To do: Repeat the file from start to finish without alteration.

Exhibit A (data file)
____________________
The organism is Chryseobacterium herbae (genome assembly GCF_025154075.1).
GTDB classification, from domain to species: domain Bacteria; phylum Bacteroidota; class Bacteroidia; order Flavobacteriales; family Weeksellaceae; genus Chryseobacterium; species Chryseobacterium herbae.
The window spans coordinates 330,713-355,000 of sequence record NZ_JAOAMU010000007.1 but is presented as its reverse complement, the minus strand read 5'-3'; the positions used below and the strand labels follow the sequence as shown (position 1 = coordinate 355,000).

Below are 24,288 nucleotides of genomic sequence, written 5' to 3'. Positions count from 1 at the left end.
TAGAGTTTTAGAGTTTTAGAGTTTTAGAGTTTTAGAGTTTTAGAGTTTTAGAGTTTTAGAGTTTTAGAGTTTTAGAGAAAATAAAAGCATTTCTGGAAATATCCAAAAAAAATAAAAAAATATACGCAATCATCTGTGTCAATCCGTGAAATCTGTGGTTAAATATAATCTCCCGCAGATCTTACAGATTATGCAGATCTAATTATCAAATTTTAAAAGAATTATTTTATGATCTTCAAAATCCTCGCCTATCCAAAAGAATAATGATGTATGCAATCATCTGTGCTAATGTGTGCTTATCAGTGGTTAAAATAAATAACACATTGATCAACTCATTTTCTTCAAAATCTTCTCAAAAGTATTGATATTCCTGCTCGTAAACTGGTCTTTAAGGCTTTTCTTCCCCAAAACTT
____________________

The organism is Chryseobacterium herbae (genome assembly GCF_025154075.1).
GTDB classification, from domain to species: domain Bacteria; phylum Bacteroidota; class Bacteroidia; order Flavobacteriales; family Weeksellaceae; genus Chryseobacterium; species Chryseobacterium herbae.
The window spans coordinates 330,713-355,000 of sequence record NZ_JAOAMU010000007.1 but is presented as its reverse complement, the minus strand read 5'-3'; the positions used below and the strand labels follow the sequence as shown (position 1 = coordinate 355,000).

Below are 24,288 nucleotides of genomic sequence, written 5' to 3'. Positions count from 1 at the left end.
TAGAGTTTTAGAGTTTTAGAGTTTTAGAGTTTTAGAGTTTTAGAGTTTTAGAGTTTTAGAGTTTTAGAGTTTTAGAGAAAATAAAAGCATTTCTGGAAATATCCAAAAAAAATAAAAAAATATACGCAATCATCTGTGTCAATCCGTGAAATCTGTGGTTAAATATAATCTCCCGCAGATCTTACAGATTATGCAGATCTAATTATCAAATTTTAAAAGAATTATTTTATGATCTTCAAAATCCTCGCCTATCCAAAAGAATAATGATGTATGCAATCATCTGTGCTAATGTGTGCTTATCAGTGGTTAAAATAAATAACACATTGATCAACTCATTTTCTTCAAAATCTTCTCAAAAGTATTGATATTCCTGCTCGTAAACTGGTCTTTAAGGCTTTTCTTCCCCAAAACTT